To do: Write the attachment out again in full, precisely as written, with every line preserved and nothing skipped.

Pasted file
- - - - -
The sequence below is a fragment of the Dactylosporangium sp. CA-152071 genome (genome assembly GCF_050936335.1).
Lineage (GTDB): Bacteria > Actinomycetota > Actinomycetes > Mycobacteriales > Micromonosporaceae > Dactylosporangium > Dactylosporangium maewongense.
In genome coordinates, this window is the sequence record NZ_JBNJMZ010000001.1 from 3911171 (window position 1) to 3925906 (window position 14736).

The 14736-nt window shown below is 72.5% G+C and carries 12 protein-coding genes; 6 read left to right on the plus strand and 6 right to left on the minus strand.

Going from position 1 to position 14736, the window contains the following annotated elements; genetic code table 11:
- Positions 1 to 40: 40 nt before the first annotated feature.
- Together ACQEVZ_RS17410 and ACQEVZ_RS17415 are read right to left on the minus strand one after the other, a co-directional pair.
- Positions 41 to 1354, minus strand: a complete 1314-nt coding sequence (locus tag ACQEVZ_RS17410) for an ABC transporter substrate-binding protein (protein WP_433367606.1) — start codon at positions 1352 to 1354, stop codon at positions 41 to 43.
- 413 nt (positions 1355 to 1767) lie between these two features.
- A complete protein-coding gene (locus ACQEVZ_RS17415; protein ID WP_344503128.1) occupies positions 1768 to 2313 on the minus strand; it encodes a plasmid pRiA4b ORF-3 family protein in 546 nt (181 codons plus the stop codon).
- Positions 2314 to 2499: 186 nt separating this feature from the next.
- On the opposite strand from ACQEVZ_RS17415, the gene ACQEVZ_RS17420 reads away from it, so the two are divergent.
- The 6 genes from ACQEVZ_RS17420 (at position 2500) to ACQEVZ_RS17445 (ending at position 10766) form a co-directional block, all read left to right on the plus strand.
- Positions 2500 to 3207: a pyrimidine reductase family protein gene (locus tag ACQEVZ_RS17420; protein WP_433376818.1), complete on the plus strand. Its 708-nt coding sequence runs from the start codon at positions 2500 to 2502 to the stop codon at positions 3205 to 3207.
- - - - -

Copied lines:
The sequence below is a fragment of the Dactylosporangium sp. CA-152071 genome (genome assembly GCF_050936335.1).
Lineage (GTDB): Bacteria > Actinomycetota > Actinomycetes > Mycobacteriales > Micromonosporaceae > Dactylosporangium > Dactylosporangium maewongense.
In genome coordinates, this window is the sequence record NZ_JBNJMZ010000001.1 from 3911171 (window position 1) to 3925906 (window position 14736).

The 14736-nt window shown below is 72.5% G+C and carries 12 protein-coding genes; 6 read left to right on the plus strand and 6 right to left on the minus strand.

Going from position 1 to position 14736, the window contains the following annotated elements; genetic code table 11:
- Positions 1 to 40: 40 nt before the first annotated feature.
- Together ACQEVZ_RS17410 and ACQEVZ_RS17415 are read right to left on the minus strand one after the other, a co-directional pair.
- Positions 41 to 1354, minus strand: a complete 1314-nt coding sequence (locus tag ACQEVZ_RS17410) for an ABC transporter substrate-binding protein (protein WP_433367606.1) — start codon at positions 1352 to 1354, stop codon at positions 41 to 43.
- 413 nt (positions 1355 to 1767) lie between these two features.
- A complete protein-coding gene (locus ACQEVZ_RS17415; protein ID WP_344503128.1) occupies positions 1768 to 2313 on the minus strand; it encodes a plasmid pRiA4b ORF-3 family protein in 546 nt (181 codons plus the stop codon).
- Positions 2314 to 2499: 186 nt separating this feature from the next.
- On the opposite strand from ACQEVZ_RS17415, the gene ACQEVZ_RS17420 reads away from it, so the two are divergent.
- The 6 genes from ACQEVZ_RS17420 (at position 2500) to ACQEVZ_RS17445 (ending at position 10766) form a co-directional block, all read left to right on the plus strand.
- Positions 2500 to 3207: a pyrimidine reductase family protein gene (locus tag ACQEVZ_RS17420; protein WP_433376818.1), complete on the plus strand. Its 708-nt coding sequence runs from the start codon at positions 2500 to 2502 to the stop codon at positions 3205 to 3207.